How to Talk to Your Doctor
Whether you’ve been living with diabetes for years or you’re newly diagnosed, communicating with your health care team is one of the best things you can do. If you’re nervous about opening up to your doctor or pharmacist, there are some good reasons to conquer these fears. Less communication leads to measurable increases in your stress, anxiety, and possible depression. It also leads, inevitably, to less frequent and less successful diabetes management.1
Since communicating with your health care providers is proven to be good for your health, here are some guidelines for starting the conversation and keeping it going.
Know who’s on your health care team?
If you don’t already know the people involved in your health care, get to know them. Your healthcare team could include:
• Primary care provider
• Nurse or certified diabetes educator
• Eye doctor
You may not need to see everyone on this list, but it is a good idea to know who to turn to when you have specific questions.
The most important member of your health care team is you! Other than doing what it takes to manage diabetes day-to-day, this also means that you have a say in your treatment. In fact, your health care provider should explain your diagnosis and all of your treatment options to you so that you can make an informed decision with regard to your health. The World Health Organization provides a great overview of informed consent , including which treatments require written consent (like surgery) and what you should expect to happen during the informed consent process.2
How much do you want to know?
Sometimes the medical details can be overwhelming or intimidating. If you would rather not know these details right away, feel free to tell your doctor or pharmacist. Just make sure you find a comfortable balance between what you want to know and what you need to know in order to successfully manage your diabetes. If knowing every clinical detail puts your mind at ease and makes you feel more in control, tell your doctor this, too.
What to discuss
You will likely have general questions you’d like to ask your health care provider when you see them—new symptoms, any changes to your treatment, etc. It’s best to get those out of the way first. Make sure you also ask questions about sensitive topics or any other issue that is important to you. And if you’ve decided to add alternative medicines or treatments to your regimen, be open and honest with your team. These conversations are for a good cause: your health!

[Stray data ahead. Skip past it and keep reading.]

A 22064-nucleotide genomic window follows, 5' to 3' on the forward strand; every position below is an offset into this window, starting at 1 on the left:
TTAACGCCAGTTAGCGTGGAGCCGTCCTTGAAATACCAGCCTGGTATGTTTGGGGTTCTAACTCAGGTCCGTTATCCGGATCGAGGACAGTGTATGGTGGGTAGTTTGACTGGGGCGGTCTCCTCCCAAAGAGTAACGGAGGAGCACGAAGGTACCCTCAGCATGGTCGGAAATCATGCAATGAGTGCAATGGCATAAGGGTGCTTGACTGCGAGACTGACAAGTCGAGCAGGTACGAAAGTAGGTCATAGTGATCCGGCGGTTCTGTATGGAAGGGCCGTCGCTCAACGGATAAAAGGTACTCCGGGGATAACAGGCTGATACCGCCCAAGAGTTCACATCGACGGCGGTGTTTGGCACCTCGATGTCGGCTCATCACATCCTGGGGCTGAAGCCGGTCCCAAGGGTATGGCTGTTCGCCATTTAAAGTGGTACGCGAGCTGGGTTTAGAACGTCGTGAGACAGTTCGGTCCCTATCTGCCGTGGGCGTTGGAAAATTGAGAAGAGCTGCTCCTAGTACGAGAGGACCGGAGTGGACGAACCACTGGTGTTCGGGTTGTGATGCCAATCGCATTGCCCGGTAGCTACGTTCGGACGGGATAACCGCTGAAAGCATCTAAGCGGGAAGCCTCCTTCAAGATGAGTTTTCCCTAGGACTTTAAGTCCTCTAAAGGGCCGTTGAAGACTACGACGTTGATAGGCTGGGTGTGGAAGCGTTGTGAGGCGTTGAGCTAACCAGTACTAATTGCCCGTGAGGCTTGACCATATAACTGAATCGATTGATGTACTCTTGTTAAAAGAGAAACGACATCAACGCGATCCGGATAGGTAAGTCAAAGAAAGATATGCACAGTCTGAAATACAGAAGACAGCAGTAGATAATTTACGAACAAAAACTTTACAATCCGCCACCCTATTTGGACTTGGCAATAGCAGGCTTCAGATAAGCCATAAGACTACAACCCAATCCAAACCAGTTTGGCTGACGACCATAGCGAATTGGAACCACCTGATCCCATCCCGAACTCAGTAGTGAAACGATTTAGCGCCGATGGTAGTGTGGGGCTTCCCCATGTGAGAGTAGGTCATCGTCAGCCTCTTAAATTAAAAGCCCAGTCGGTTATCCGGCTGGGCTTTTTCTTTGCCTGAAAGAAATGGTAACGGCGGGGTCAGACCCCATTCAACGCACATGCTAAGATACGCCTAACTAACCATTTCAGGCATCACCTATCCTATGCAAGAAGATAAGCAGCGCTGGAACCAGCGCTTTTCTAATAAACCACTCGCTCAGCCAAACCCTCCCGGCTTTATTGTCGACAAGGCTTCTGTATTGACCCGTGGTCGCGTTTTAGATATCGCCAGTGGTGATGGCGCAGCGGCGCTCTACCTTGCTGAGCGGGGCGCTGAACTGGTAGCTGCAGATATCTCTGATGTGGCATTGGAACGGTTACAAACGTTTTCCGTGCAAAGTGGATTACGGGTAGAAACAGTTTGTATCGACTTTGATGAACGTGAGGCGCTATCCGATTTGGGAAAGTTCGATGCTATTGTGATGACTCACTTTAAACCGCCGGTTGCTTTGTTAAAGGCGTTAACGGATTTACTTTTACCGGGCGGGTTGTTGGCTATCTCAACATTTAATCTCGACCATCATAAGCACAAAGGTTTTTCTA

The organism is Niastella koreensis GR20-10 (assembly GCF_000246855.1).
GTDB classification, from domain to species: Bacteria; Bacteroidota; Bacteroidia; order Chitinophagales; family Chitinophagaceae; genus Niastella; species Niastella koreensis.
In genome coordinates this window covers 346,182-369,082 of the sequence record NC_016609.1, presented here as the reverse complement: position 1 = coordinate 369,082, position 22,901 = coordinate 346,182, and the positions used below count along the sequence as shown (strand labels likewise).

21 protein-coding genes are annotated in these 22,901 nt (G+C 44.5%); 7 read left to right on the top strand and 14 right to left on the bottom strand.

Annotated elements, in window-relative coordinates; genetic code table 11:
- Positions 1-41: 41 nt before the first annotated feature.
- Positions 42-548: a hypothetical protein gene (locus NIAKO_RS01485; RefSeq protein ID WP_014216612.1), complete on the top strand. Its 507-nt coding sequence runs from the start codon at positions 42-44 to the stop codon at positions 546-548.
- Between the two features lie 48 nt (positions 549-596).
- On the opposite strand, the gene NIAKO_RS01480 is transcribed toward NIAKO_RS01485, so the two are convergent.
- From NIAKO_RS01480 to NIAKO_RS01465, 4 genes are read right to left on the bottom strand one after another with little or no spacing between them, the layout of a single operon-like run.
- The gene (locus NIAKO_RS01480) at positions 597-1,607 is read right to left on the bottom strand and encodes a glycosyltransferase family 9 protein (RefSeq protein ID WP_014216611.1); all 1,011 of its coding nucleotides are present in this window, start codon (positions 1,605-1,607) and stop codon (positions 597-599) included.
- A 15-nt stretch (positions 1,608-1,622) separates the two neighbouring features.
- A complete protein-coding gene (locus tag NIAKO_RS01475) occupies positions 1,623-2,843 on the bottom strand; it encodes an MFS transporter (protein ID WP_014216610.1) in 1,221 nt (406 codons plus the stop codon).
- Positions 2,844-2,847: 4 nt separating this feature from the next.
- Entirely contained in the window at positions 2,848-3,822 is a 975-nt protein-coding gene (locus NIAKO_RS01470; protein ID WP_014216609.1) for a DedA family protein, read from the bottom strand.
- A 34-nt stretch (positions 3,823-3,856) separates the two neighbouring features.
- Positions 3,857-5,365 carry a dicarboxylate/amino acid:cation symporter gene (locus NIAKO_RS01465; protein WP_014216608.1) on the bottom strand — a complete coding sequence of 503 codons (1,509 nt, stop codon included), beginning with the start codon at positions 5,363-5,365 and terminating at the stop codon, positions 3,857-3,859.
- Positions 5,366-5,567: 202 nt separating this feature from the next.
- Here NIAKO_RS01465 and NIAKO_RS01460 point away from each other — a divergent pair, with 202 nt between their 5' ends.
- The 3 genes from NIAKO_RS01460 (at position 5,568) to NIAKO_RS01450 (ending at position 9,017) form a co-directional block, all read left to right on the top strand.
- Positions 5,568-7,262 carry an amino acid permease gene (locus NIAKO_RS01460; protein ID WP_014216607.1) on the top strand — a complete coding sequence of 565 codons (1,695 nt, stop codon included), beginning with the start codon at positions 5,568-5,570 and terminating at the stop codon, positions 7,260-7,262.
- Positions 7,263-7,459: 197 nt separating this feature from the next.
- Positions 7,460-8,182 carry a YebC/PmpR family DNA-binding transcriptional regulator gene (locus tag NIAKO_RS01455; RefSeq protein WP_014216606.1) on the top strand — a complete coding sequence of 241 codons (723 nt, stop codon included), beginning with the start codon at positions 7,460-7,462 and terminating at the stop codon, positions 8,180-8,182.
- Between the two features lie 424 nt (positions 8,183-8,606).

It’s important to take the medical tests your health care provider requests, but make sure you ask questions about them too. Some questions to ask:
• Is there anything you need to do before the test?
• What will the test measure?
• How will the test influence any changes to your treatment?
• Are there risks to taking the test?
• How will you be informed about the results?
Before and after your appointment
If you know there are issues you need to discuss with your health care provider, organize your thoughts ahead of time. Jotting them down and bringing the list of questions to the appointment can keep the meeting on track and make you feel confident that you’re getting the information you need. After your appointment, don’t hesitate to follow up if you have questions about your treatment. For example, if you received test results that you don’t understand, make a phone call.
Problems talking to your health care provider?
Yes, doctors are busy, but they are there to serve you and there is no reason for you to delay or forego getting the information you need about your health. If you can’t seem to get a clear answer from your doctor on an issue, try saying, “I don’t understand [this topic]. Can you take a few minutes to explain it to me?” If your health care provider can’t make the time for a conversation, offer to make an appointment for a phone call to discuss your concerns. An “advocate”, a friend, or family member that understands more about diabetes can also help by going to medical appointments with you. Never give up on getting the knowledge you need.
1Diabetes Care. Look Who’s (Not) Talking: Diabetic patients’ willingness to discuss self-care with physicians. Available at: https://care.diabetesjournals.org/content/35/7/1466.short?rss=1. Accessed June 30, 2015.
2World Health Organization. The Process of Seeking Informed Consent. Available at: https://www.who.int/rpc/research_ethics/Process_seeking_IF_printing2.pdf. Accessed June 30, 2015
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